Japanese tourists pose with Yellowknife Centre MLA Robert Hawkins, who said the NWT isn't spending enough on the 2005 World Expo in Japan. - photo submitted by Robert Hawkins
The global fair begins March 25 and runs for 185 days during which time it is expected to attract some 15 million visitors.
Hawkins said the money being invested in the Japanese show - the front-lines as far as the aurora tourism industry is concerned - is a mere one-eighth of what was spent by the government on the same event in Spain 13 years ago.
"As far as I'm concerned the aurora tourism industry was built by small industry and had very little government support," he said. "We continue to ignore our proven industry - the government is asleep on the tourism issue."
Resources, Wildlife and Economic Development Minister Brendan Bell said the amount of money is better than it sounds because the government is stretching everything it spends at the Expo.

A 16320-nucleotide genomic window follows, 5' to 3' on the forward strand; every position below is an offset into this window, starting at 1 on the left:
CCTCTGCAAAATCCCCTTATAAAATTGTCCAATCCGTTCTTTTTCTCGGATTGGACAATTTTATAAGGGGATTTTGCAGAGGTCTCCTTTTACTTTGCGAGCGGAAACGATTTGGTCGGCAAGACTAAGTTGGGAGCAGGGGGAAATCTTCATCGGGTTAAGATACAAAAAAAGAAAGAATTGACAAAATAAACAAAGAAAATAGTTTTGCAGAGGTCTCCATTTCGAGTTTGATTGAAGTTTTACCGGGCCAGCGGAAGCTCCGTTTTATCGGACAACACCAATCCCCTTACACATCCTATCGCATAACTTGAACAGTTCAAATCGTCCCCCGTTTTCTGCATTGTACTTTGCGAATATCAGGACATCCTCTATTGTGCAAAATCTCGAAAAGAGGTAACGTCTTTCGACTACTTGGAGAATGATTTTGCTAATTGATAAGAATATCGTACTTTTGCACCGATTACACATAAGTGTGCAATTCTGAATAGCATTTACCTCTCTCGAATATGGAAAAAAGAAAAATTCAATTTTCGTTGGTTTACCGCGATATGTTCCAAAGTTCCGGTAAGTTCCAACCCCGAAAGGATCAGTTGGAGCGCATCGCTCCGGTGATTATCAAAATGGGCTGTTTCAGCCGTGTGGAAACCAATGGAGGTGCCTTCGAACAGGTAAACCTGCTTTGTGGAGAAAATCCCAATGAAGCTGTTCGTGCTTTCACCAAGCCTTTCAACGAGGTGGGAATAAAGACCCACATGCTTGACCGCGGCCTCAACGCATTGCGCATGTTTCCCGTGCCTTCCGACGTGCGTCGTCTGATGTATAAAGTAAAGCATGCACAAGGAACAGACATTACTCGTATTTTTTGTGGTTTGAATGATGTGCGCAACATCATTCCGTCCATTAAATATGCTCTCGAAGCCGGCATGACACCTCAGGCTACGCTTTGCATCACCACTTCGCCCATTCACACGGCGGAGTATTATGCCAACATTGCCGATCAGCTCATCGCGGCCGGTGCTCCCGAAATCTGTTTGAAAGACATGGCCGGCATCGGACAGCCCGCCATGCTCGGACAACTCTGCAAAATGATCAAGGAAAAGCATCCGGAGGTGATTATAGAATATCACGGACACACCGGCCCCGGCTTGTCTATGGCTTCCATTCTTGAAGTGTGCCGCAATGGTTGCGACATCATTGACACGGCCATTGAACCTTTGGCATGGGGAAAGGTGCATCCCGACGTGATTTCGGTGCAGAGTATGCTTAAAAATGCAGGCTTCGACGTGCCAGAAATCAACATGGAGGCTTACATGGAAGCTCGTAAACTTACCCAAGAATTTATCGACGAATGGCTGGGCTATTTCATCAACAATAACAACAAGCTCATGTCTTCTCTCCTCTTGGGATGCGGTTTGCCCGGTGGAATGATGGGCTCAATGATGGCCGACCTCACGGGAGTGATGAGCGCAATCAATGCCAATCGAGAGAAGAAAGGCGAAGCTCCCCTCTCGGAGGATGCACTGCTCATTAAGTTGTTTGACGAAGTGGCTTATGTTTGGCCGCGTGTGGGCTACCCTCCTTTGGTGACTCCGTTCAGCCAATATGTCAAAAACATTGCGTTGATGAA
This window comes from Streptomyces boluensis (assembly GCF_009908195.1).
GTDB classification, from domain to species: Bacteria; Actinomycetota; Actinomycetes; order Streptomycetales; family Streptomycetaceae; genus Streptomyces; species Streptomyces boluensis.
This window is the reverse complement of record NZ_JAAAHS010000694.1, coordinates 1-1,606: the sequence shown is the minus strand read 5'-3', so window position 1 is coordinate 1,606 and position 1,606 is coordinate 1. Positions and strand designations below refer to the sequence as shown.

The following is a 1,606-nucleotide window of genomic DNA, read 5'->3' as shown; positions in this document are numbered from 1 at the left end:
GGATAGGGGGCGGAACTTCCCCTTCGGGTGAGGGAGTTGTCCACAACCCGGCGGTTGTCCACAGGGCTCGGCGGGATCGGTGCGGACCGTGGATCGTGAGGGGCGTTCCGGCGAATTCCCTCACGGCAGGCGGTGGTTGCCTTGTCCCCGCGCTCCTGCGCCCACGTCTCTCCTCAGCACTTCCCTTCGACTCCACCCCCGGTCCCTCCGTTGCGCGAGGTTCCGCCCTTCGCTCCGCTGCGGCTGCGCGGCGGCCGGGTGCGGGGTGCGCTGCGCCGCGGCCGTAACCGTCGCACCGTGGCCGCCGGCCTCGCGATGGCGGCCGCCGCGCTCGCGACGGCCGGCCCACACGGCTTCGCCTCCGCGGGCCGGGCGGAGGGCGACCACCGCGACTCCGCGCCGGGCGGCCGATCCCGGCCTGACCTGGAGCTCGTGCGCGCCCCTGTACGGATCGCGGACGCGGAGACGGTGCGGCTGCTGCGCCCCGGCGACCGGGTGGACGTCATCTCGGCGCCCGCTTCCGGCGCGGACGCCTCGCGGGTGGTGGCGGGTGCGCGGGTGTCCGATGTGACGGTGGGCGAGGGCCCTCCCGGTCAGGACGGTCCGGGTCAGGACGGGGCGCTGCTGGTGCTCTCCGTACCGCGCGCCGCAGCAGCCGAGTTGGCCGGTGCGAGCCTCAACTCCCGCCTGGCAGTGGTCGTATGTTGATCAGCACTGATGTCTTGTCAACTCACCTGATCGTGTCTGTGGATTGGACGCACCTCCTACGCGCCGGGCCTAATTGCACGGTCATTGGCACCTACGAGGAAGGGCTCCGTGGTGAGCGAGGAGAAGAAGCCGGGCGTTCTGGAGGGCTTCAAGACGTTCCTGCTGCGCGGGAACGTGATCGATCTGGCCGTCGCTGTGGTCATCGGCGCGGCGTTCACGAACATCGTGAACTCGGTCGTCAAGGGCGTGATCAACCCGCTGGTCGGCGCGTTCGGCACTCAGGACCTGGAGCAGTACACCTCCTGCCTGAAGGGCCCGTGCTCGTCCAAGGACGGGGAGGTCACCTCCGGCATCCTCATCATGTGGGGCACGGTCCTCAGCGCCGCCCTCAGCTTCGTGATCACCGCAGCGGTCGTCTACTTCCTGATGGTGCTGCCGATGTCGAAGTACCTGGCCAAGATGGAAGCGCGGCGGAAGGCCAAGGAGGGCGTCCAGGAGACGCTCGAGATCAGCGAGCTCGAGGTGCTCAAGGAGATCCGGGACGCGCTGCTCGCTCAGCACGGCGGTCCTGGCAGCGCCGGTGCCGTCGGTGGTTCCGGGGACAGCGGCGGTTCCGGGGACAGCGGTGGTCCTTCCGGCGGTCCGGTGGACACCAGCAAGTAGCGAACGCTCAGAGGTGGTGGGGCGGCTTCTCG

This time around the Canadian government is paying more, he said.
"We've got a week set up for this and we're doing things with the consulate," he said.
As well, the GNWT is also looking to buy into other events, so the public accounts aren't on the hook alone while maximizing exposure.
"We're offering to partner with companies wanting to host events while at Expo," he said.
Meanwhile executive director of NWT Tourism David Grindlay declined to say much on the matter.
"Ourselves along with RWED and the aurora operators are meeting with RWED officials this week, Wednesday or Thursday," he said. "Hopefully something positive will come about as a result."
Hawkins said the time to invest in the aurora tourism business is now.
"Let's recapture this market," he said, adding the industry is still trying to recover after the 1999 high of 13,000 visitors fell by half by 2001.
He points to the experiences in the Yukon, which did not invest mining royalties into sustainable tourism industries when it had the chance.
Now the mines are gone and it's harder to find the capital needed to build business in the North.
"We've risked tens of millions of dollars on multinational companies in an unstable environment to try to make the diamond cutting and polishing industry work here," he said. "And we still have multiple problems."